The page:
It baffled me when even 10 years post-transplant her anger continued. Even though the author was not congenital, her angry words echoed in my brain. While I have struggled with the anger the writer had for herself, her medical team, and the abilities her friends and family had that she no longer did, I have to confess that yesterday evening, I somewhat got it.

By ACHA on 8/10/2012 12:03 PM

By Christy Sillman

The weekend before I entered junior high school my parents took us to the Great America theme park here in Northern California. It was there that I experienced my first anxiety attack, and I quickly fell down a dark hole of anxiety and depression that kept me confined to my home for almost two months. I felt so alone, and so shameful of my mental health issues. No one, not even the psychologists they sent me to, mentioned that anxiety, depression and other mood disorders are common in people with CHD. It would have made all the difference in the world.

By ACHA on 8/8/2012 2:42 PM

By Ellen Greenberg

One year ago, I was extremely ill. I was full of ascites and having belly taps every week to every other week or so. The doctors did not know what to do, or how to help me aside from pumping me full of diuretics and giving me belly taps. I began to look anorexic on top and without hips my pants would get lower as the day wore on and my belly filled up. It literally felt as if there was a water bed inside me.

Since this seemed to be uncharted territory for my physicians and the team, they started to call me the mystery. On a more personal note, this helped my self-esteem immensely. Can you hear my eyes rolling and sense the sarcasm? I began to make up a story about my belly and what I would “call the baby when she was born.” Mind you, the due date constantly changed depending on my size.

By ACHA on 8/7/2012 11:49 AM

By Kim Edgren

Note: For the first part of Kim’s blog post, click here. We revisit Kim as the family prepares to climb a mountain, the "straw of (her) mental back."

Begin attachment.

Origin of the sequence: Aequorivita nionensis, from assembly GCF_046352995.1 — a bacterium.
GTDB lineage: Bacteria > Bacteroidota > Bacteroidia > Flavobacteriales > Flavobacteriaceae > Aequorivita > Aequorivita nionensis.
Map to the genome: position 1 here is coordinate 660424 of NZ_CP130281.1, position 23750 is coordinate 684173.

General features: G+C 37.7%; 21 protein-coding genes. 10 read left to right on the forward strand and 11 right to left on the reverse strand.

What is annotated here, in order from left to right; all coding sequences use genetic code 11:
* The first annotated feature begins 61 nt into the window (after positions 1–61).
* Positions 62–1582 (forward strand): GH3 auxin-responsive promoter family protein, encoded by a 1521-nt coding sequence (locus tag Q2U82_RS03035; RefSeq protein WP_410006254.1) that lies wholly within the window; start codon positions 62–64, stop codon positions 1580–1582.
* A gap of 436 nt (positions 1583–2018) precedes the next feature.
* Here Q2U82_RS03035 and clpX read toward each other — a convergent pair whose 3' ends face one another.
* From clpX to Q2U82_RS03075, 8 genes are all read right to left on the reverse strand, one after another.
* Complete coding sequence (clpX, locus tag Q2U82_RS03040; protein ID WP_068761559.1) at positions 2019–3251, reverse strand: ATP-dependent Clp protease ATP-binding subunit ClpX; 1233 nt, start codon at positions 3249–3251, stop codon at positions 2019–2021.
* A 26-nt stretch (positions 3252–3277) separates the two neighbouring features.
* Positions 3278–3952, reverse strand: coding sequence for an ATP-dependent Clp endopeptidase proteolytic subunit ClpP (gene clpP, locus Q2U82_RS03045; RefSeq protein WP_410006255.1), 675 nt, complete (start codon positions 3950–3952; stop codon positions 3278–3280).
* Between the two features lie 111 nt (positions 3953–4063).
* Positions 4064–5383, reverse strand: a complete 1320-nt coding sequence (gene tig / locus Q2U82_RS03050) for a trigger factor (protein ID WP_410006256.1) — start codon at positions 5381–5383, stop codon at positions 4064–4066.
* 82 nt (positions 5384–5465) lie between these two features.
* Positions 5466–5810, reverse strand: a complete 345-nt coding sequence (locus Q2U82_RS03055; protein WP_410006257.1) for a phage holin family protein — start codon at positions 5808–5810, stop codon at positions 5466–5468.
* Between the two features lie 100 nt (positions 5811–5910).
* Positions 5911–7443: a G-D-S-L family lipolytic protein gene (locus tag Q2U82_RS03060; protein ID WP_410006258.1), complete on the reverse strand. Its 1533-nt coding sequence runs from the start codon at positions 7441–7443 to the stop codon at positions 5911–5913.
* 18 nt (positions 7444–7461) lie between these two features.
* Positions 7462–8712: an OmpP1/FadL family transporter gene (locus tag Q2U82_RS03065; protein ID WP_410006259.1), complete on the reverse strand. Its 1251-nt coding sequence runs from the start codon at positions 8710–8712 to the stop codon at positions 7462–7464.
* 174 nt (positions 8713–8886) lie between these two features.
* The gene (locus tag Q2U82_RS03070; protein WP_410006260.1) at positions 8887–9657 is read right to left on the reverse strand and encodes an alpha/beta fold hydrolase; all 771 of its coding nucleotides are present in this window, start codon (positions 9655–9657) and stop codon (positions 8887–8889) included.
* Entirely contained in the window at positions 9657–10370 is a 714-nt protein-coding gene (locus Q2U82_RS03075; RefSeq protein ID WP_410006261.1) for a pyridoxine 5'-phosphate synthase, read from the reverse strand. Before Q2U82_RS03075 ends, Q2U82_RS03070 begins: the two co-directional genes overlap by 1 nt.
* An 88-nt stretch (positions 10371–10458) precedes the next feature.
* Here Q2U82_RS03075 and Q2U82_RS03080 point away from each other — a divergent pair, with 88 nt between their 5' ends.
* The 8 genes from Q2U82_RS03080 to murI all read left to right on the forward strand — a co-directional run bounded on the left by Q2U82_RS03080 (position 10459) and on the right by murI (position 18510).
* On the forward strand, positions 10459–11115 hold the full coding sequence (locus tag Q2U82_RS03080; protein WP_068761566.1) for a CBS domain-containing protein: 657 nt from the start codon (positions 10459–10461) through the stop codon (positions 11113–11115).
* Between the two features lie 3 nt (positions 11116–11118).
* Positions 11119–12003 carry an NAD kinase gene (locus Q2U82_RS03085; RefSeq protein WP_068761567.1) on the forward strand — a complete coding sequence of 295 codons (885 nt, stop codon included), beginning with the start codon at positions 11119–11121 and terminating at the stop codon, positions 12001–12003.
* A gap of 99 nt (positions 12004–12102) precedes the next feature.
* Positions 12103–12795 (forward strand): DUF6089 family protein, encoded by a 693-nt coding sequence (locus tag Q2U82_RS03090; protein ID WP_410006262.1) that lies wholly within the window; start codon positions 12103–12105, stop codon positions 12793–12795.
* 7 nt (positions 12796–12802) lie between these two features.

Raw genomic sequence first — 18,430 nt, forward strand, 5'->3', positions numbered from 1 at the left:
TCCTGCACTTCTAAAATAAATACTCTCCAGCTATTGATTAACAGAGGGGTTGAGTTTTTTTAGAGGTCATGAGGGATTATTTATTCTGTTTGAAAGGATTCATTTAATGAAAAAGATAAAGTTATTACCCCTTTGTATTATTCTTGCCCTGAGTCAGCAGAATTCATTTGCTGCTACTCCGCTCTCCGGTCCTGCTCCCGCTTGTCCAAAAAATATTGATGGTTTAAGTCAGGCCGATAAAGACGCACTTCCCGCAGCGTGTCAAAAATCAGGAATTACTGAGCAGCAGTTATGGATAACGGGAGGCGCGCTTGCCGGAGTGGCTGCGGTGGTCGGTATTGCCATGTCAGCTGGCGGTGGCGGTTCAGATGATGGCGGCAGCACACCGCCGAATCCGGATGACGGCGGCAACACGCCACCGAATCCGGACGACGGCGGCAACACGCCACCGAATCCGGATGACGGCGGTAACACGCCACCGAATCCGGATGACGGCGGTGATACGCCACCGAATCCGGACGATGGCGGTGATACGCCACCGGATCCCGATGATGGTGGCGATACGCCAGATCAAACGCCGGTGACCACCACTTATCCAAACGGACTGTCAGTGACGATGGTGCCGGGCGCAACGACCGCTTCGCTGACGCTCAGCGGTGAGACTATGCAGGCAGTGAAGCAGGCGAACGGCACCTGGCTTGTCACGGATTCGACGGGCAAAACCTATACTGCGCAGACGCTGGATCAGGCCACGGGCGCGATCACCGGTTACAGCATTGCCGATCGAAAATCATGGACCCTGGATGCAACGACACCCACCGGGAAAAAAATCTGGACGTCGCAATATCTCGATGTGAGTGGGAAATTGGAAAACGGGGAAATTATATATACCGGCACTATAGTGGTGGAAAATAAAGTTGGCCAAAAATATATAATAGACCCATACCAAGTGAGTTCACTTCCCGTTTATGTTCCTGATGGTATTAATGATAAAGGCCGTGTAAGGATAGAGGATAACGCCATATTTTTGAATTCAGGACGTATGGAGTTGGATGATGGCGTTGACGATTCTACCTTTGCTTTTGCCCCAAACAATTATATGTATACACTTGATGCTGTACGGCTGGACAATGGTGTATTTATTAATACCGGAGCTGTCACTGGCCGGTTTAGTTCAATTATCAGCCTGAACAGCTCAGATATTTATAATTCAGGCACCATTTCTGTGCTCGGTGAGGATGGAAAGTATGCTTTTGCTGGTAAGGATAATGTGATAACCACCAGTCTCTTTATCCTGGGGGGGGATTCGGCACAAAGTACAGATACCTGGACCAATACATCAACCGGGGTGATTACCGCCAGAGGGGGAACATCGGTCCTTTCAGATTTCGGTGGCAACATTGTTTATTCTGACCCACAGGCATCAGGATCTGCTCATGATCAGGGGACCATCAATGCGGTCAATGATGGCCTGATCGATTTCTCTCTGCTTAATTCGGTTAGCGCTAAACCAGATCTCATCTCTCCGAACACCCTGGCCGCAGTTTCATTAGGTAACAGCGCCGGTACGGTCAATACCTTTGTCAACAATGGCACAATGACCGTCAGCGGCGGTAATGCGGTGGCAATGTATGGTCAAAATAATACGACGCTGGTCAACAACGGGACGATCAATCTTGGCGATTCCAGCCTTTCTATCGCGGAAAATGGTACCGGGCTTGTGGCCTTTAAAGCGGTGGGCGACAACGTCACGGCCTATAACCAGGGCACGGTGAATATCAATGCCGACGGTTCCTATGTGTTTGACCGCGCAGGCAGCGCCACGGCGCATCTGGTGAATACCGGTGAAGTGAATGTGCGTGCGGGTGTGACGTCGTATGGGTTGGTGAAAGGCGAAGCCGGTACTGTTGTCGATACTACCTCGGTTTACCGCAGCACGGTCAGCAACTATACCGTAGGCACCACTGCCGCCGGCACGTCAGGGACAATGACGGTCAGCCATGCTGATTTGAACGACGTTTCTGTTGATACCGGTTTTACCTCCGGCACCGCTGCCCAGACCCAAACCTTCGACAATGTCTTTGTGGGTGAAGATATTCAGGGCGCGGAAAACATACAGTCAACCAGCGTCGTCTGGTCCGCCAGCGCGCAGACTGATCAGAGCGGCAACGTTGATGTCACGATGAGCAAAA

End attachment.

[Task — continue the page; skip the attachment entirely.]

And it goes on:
The plan was to hike up their mountain to the lake for a campfire meal and swim, and, we—and by we I mean me and the old folk—were to go by tractor. One at a time. While everyone else, including my 70-something year old mother and 5-year-old niece…. climbed.

This is the part of “The Edgrens Take on Norway” where Kim had a little breakdown—silently, in my head, but a breakdown nonetheless. I wanted to be that cool 46-year-old who hikes, not the lame cardiac chick who has to get a ride! I protested but after one look at my wife and mother—the look that pleaded “save us the worry!”—I climbed in.

By ACHA on 8/6/2012 1:52 PM

By Kim Edgren

I have just returned from what my kids have come to call “The Edgrens Take on Norway.” Seventeen of us, from 5 to 74 years old, traveled to Sweden and Norway for two weeks. We stayed in four cities, four hotels, and one home on the side of a beautiful mountain; we traveled by planes, trains, ferries, buses and automobiles and spent time with 15 of our Norwegian relatives who live on a picture-perfect fjord.

The trip was amazing in itself, but for me, it felt a little like a miracle. Just last year, almost to the day of our departure, I received my melody valve and stents after hitting my congestive heart failure status. The reality is, last summer this trip would not have been possible.